Think about it for a minute — when was the last time that anyone came inside your house all stinky, salty and sweaty and immediately plopped down on your expensive furniture? Living aboard a boat, it’s almost impossible to minimize the intrusion from salt and sweat into the inside upholstery (unless you’re one of the lucky ones living aboard a NordHavn or other fancy luxury vessel with A/C all the time, in which case you probably wouldn’t think of going inside salty/sweaty and/or stinky.).
For the rest of us, life in the tropics, enjoying the swimming pool clear water in the aquarium surrounding the boat daily, means the interior upholstery is going to take some abuse no matter how hard we try to avoid it. Unfortunately, Febreze and other “odor eliminators” only do part of the job.
Sooner or later the salt will infiltrate the upholstery making it damp and impossible to completely dry. It’s at this point that mildew and other smelly stinky stuff loves to invade the cushions. Damp and dark means stinky will infiltrate. If it gets bad enough, it will invade not only the upholstery but also the foam cushions themselves. At the point the stink invades the inside foam, there’s no true solution other than replacing the cushions — which isn’t cheap, I might add.
We replaced our foam cushions and upholstery 11 years ago and then went cruising part-time for six years and spent four years living aboard in Southwest Florida for 6-7 months a year.
We decided we had to keep the upholstery clean and keep the mold, mildew and stink out of the foam at all costs. Which isn’t easily accomplished.
Here are some tips:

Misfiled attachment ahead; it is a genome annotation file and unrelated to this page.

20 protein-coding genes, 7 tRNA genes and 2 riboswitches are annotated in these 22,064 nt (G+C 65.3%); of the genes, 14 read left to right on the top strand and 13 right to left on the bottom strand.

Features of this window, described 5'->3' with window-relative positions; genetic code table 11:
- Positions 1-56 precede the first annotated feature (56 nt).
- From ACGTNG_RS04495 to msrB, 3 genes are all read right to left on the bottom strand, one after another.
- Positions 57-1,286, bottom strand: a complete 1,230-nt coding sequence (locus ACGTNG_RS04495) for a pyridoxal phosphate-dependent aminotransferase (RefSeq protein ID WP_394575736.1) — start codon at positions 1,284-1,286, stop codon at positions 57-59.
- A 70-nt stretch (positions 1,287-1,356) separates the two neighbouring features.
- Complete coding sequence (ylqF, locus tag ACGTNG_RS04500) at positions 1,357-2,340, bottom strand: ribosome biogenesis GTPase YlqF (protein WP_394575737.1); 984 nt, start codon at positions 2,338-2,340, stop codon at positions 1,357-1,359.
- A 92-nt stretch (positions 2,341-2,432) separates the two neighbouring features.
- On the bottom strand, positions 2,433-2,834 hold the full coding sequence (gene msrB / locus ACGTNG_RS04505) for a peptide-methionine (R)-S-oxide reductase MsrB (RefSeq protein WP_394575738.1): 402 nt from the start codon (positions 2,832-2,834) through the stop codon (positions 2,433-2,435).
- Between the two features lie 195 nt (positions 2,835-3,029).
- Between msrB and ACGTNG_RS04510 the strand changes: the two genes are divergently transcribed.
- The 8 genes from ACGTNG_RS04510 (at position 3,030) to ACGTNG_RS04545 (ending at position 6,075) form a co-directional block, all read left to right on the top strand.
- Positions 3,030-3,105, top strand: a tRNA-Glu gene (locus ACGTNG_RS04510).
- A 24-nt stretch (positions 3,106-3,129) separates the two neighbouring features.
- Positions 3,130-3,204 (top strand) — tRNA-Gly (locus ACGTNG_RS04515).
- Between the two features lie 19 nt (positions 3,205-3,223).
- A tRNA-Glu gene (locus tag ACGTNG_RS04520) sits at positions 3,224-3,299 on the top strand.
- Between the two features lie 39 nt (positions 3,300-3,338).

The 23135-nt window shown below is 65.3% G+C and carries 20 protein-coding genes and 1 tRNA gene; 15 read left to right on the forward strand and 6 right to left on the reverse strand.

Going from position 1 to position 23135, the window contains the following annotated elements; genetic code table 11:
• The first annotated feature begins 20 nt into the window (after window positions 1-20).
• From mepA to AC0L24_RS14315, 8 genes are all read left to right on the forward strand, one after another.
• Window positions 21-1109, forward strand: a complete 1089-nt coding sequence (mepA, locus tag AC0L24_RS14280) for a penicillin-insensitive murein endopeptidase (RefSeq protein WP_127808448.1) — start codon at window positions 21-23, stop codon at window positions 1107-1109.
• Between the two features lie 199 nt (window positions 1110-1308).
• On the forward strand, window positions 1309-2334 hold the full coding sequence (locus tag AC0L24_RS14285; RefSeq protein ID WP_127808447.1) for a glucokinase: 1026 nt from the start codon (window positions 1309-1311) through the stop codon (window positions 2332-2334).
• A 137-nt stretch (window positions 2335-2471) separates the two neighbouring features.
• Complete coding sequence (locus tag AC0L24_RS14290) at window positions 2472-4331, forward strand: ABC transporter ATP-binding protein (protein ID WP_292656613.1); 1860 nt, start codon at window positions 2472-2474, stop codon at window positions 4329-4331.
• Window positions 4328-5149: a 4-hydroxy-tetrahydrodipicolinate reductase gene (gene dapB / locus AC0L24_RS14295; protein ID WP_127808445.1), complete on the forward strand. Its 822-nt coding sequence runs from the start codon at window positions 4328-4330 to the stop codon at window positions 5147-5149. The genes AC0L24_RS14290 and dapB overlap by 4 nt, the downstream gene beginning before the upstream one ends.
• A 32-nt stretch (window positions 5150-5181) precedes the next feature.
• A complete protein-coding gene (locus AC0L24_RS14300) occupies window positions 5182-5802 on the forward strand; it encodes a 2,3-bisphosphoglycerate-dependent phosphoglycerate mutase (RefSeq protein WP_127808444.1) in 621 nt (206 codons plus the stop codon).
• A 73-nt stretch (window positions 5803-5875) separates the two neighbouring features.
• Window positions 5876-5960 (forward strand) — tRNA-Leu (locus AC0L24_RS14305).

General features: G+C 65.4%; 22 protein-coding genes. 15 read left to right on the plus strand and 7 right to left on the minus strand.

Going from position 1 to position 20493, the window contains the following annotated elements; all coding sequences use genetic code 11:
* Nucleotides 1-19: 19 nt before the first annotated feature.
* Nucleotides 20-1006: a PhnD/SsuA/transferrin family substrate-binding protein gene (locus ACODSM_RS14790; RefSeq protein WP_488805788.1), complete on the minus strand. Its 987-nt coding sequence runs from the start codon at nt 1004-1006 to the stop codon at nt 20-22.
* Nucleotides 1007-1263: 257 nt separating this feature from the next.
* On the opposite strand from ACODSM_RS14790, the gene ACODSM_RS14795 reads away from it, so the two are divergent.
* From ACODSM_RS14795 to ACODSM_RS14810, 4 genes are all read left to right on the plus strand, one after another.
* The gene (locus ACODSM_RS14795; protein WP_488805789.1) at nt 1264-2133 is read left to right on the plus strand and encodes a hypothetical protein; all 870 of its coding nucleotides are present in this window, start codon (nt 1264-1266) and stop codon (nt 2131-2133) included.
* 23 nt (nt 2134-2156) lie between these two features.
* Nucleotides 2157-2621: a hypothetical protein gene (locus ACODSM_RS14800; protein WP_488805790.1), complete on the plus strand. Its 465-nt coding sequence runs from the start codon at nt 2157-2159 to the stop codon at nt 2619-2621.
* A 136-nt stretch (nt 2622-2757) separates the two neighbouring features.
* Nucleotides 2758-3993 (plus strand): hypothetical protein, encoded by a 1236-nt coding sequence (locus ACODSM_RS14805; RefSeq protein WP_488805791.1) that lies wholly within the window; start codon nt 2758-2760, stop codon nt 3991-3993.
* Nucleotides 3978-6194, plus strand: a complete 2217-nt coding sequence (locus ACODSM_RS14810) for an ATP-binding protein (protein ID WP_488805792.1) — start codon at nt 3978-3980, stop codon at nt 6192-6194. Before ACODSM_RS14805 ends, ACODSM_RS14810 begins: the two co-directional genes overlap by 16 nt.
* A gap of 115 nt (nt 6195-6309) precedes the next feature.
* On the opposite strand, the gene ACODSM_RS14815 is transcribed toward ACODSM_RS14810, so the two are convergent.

1. Mildew and other stinkys cannot live in the warm sunshine. Set your cushions outside to “bake” in the sun – we do this after every major damp monsoon and otherwise try to do it at least twice a month, if not weekly. Keep in mind, that salt air can make everything salty and never dry, so try to minimize the time in the sun outside — we’ll usually set cushions out for a half hour, turning them over after 15 minutes. Then check them, if they still seem damp, leave them out for a bit longer.
2. Make sure when you set them outside on deck that the deck is reasonably free of salt – no use adding salt to the cushions by placing them on a salt encrusted deck. After a monsoon, usually most of the salt has been washed away and the cushions are damp, so it’s perfect to put them outside.
3. The stinkys don’t like good ventilation. Make sure the boat is well ventilated, including cross ventilation. Use a solar power exhaust fan (ours is a Nicro from West Marine, mounted in one of our dorade holes) to continually pull inside air out of the boat. Powered by rechargable batteries at night (or when there’s no sun), with an integrated solar panel, ours is like the Energizer Bunny, it just keeps going and going…. knock on wood!)
4. Keep portholes and hatches open as much as possible. Our PortVisors allow us to keep the portholes open in all but the most driving rainstorms and shade/hatch cover canvas on the bow allows us to keep the forward hatches open.
5. When it’s really humid, interior fans help keep air moving, keeping mildew away.
6. A good cockpit enclosure allows air to flow out and in via the companionway without risk of rain or more moisture getting inside.
And at the end of each part-time season, we remove the upholstery from the cushions, launder them in cold water (even though it says dry clean only – there simply aren’t dry cleaners available in most of the places we’ve cruised) and hang them to dry. We have used the air fluff cycle on the dryer to help speed the process, but want to avoid anything that might shrink them!
When we leave the boat, we leave the cushions askew along with the locker doors to allow light and air to reach under each cushion and inside each locker. I also leave Bounce sheets laying around, not sure if they do anything, but they smell fresh. In conjunction with our trusty dehumidifier, we return to a mostly stink free boat each fall.
Keeping my fingers crossed that I didn’t jinx us by writing this post! 🙂